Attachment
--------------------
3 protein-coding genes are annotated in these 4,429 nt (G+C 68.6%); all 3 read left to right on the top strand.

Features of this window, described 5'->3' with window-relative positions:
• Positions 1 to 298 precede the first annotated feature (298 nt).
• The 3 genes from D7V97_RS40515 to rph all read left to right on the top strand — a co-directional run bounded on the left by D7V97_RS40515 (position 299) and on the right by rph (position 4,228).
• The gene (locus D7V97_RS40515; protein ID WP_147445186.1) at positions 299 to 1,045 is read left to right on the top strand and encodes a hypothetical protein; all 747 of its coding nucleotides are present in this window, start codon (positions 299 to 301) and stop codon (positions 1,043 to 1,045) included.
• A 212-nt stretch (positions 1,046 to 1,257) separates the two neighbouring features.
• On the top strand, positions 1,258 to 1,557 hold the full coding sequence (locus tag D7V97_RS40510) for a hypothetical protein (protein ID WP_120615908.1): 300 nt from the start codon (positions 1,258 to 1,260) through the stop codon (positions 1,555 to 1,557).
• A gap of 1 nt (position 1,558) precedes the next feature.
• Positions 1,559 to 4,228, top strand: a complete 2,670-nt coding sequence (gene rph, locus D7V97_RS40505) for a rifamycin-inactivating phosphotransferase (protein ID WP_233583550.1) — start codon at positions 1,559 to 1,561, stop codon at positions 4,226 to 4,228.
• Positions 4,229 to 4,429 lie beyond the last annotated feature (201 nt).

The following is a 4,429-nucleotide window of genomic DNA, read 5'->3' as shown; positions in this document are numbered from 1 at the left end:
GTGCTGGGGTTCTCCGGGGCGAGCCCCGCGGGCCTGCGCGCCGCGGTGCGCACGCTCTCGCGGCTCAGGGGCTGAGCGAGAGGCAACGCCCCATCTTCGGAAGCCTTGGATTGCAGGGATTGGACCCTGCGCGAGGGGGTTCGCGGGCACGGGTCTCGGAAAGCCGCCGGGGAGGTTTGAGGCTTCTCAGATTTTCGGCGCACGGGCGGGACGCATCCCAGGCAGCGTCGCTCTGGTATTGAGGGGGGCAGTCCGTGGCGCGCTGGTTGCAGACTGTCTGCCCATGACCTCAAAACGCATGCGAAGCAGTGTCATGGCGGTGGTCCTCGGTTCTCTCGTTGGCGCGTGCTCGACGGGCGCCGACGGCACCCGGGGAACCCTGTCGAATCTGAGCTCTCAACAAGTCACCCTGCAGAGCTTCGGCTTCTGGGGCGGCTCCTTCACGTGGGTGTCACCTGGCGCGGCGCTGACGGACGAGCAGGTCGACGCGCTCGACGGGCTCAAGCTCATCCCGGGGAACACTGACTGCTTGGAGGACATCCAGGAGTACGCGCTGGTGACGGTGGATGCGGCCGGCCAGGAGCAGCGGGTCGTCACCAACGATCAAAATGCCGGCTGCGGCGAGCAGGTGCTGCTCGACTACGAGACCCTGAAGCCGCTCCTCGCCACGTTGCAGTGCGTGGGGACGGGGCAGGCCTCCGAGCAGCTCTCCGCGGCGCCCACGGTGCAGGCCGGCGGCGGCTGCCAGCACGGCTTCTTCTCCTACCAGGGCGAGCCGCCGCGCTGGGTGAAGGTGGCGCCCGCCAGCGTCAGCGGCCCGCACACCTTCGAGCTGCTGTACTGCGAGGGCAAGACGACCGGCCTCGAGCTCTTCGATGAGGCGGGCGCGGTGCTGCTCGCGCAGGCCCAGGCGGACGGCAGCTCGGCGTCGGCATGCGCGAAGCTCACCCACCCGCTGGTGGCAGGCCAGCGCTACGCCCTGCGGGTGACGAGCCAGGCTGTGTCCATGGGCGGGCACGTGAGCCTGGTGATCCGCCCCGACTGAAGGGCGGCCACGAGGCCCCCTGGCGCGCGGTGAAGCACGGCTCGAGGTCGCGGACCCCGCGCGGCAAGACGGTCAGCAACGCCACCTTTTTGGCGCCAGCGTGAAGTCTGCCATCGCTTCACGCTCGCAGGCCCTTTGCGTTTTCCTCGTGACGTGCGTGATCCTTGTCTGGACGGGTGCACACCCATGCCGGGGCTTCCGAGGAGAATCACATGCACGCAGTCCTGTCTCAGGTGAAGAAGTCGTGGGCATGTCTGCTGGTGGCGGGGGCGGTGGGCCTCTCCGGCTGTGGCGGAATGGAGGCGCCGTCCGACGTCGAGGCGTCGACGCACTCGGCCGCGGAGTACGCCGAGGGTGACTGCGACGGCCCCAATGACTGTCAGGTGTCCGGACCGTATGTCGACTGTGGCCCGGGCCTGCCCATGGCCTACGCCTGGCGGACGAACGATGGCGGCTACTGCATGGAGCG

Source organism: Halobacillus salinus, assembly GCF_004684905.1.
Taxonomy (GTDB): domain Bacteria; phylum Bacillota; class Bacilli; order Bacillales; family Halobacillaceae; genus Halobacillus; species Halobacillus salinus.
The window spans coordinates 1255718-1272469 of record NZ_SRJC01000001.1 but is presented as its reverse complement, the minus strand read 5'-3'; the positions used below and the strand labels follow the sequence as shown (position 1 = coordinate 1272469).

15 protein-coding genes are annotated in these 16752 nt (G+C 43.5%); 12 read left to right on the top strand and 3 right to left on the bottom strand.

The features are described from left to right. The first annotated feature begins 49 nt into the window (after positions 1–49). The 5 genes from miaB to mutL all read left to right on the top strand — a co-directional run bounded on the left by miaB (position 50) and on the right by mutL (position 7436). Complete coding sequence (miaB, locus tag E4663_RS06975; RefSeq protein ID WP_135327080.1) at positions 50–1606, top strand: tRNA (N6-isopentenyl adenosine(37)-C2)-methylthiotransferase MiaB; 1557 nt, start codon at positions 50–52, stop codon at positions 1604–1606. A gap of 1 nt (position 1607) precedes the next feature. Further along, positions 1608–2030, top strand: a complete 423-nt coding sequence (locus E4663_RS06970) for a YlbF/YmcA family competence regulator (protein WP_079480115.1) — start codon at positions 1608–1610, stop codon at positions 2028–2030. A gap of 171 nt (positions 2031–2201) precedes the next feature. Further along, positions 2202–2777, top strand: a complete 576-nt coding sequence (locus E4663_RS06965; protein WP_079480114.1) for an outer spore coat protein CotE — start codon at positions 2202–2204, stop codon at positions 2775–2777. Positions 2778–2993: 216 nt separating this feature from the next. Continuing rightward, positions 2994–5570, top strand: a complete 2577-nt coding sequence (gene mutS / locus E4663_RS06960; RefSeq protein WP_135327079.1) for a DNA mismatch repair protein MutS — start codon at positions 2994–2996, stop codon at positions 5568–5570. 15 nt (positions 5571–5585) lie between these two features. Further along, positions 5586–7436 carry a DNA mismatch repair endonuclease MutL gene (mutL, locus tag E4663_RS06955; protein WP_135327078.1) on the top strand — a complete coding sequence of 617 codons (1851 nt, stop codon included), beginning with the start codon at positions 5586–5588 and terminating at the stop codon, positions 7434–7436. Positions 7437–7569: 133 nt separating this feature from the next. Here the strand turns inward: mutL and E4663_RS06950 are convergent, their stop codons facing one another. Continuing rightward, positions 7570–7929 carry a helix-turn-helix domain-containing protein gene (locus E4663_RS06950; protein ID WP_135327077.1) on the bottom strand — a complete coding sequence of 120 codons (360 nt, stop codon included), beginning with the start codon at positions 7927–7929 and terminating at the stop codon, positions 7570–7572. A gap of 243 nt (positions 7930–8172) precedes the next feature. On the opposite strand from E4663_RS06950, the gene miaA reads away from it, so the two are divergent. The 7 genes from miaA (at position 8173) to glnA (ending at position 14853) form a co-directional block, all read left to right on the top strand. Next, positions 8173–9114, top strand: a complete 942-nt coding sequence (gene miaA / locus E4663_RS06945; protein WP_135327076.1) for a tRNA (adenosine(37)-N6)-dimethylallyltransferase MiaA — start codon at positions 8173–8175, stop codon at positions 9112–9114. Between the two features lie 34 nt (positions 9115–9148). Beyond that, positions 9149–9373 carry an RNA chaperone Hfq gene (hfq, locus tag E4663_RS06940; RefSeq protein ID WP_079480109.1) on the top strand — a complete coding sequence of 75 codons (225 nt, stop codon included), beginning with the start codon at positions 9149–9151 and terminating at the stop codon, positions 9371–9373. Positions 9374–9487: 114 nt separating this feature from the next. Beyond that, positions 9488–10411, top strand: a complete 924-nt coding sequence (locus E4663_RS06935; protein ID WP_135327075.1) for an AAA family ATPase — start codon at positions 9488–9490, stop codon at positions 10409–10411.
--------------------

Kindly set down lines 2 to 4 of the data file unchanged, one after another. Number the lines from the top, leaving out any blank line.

Features of this window, described 5'->3' with window-relative positions:
• Positions 1 to 298 precede the first annotated feature (298 nt).
• The 3 genes from D7V97_RS40515 to rph all read left to right on the top strand — a co-directional run bounded on the left by D7V97_RS40515 (position 299) and on the right by rph (position 4,228).